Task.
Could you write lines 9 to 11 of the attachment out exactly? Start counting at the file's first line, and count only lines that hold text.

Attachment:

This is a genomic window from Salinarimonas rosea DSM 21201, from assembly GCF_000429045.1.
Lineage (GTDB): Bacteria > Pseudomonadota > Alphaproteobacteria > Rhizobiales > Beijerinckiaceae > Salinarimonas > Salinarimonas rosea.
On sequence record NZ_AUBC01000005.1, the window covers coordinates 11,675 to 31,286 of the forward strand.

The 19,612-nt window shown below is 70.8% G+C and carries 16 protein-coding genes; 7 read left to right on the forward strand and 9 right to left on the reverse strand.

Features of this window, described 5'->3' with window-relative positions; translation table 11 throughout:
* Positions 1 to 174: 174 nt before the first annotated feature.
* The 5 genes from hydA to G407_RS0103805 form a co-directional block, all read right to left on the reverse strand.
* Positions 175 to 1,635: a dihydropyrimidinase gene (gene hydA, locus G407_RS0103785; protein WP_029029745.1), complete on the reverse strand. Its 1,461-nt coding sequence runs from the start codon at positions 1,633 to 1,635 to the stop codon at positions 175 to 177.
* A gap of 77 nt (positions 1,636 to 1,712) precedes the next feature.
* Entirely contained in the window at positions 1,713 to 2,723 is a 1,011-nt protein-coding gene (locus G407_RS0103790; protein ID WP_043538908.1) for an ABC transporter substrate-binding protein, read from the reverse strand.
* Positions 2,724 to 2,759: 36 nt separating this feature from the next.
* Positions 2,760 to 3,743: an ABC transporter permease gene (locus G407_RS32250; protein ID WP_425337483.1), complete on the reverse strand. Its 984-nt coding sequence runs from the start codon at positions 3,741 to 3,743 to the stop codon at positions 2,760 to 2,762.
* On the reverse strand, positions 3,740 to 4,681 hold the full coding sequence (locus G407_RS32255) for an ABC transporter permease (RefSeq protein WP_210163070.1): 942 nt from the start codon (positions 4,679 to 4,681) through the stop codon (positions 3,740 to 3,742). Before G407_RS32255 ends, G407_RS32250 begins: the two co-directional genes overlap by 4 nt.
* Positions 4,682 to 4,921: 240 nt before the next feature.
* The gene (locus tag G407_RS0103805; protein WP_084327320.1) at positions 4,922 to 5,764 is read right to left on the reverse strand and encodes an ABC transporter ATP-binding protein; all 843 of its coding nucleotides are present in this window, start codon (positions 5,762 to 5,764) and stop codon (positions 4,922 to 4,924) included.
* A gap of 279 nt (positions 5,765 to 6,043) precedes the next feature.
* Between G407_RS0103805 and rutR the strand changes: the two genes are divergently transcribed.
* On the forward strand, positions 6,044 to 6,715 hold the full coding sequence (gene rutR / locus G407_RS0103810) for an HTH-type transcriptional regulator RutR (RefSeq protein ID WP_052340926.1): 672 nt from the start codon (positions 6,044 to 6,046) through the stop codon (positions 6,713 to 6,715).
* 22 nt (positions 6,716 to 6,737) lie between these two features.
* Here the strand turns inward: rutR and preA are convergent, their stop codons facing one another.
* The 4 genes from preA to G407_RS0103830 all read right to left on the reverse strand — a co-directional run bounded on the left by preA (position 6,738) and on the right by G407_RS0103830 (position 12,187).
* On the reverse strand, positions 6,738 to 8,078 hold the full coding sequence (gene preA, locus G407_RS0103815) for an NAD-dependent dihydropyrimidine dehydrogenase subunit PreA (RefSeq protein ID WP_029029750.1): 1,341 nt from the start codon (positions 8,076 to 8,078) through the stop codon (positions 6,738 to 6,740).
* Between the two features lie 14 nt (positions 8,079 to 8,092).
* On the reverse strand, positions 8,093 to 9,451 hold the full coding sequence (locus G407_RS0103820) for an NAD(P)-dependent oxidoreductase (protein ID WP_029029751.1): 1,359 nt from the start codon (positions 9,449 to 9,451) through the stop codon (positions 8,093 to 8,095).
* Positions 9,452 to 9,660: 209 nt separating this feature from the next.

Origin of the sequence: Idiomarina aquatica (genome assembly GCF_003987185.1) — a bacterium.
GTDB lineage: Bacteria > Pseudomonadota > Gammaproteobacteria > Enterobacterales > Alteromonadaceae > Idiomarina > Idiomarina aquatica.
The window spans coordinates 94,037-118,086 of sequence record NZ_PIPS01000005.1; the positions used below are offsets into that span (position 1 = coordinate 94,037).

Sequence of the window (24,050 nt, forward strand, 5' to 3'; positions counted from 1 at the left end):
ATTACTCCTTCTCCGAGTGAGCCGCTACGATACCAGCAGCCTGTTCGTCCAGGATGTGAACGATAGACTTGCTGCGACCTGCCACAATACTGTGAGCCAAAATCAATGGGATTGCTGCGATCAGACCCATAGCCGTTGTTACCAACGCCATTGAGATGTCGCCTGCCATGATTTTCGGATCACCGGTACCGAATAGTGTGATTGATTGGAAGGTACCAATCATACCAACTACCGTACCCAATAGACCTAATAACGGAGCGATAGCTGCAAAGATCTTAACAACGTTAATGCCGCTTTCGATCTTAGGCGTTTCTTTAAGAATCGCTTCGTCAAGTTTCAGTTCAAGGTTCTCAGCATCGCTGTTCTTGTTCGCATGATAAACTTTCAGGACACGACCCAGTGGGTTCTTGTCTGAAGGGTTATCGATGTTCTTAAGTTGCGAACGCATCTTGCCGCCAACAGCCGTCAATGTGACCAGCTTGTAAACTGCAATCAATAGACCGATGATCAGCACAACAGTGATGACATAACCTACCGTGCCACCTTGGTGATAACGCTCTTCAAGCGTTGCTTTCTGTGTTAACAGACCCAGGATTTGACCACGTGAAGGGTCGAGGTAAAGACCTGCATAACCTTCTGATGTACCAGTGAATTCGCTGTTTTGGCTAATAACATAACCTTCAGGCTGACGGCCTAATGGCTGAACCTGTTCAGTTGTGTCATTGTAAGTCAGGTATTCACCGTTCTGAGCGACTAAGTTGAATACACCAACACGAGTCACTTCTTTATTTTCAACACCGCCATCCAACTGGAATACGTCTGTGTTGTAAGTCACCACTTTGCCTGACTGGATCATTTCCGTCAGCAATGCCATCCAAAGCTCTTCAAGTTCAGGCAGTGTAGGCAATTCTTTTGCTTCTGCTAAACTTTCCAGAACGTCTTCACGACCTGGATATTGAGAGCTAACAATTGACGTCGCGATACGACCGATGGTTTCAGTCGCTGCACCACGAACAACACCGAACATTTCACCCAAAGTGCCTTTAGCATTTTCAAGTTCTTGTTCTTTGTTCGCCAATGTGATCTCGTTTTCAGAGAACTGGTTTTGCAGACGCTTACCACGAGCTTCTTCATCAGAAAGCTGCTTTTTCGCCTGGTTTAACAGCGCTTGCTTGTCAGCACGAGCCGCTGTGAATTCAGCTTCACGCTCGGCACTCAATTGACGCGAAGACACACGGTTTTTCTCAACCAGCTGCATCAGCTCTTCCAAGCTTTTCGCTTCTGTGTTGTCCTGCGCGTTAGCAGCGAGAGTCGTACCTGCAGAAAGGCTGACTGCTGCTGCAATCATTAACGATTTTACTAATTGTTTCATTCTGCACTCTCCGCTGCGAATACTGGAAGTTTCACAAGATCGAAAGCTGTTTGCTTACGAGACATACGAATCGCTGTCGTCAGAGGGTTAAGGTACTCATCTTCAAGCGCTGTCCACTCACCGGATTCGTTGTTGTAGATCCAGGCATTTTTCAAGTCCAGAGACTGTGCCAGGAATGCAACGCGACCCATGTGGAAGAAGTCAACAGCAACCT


* A gap of 77 nt (positions 1,636 to 1,712) precedes the next feature.
* Entirely contained in the window at positions 1,713 to 2,723 is a 1,011-nt protein-coding gene (locus G407_RS0103790; protein ID WP_043538908.1) for an ABC transporter substrate-binding protein, read from the reverse strand.
* Positions 2,724 to 2,759: 36 nt separating this feature from the next.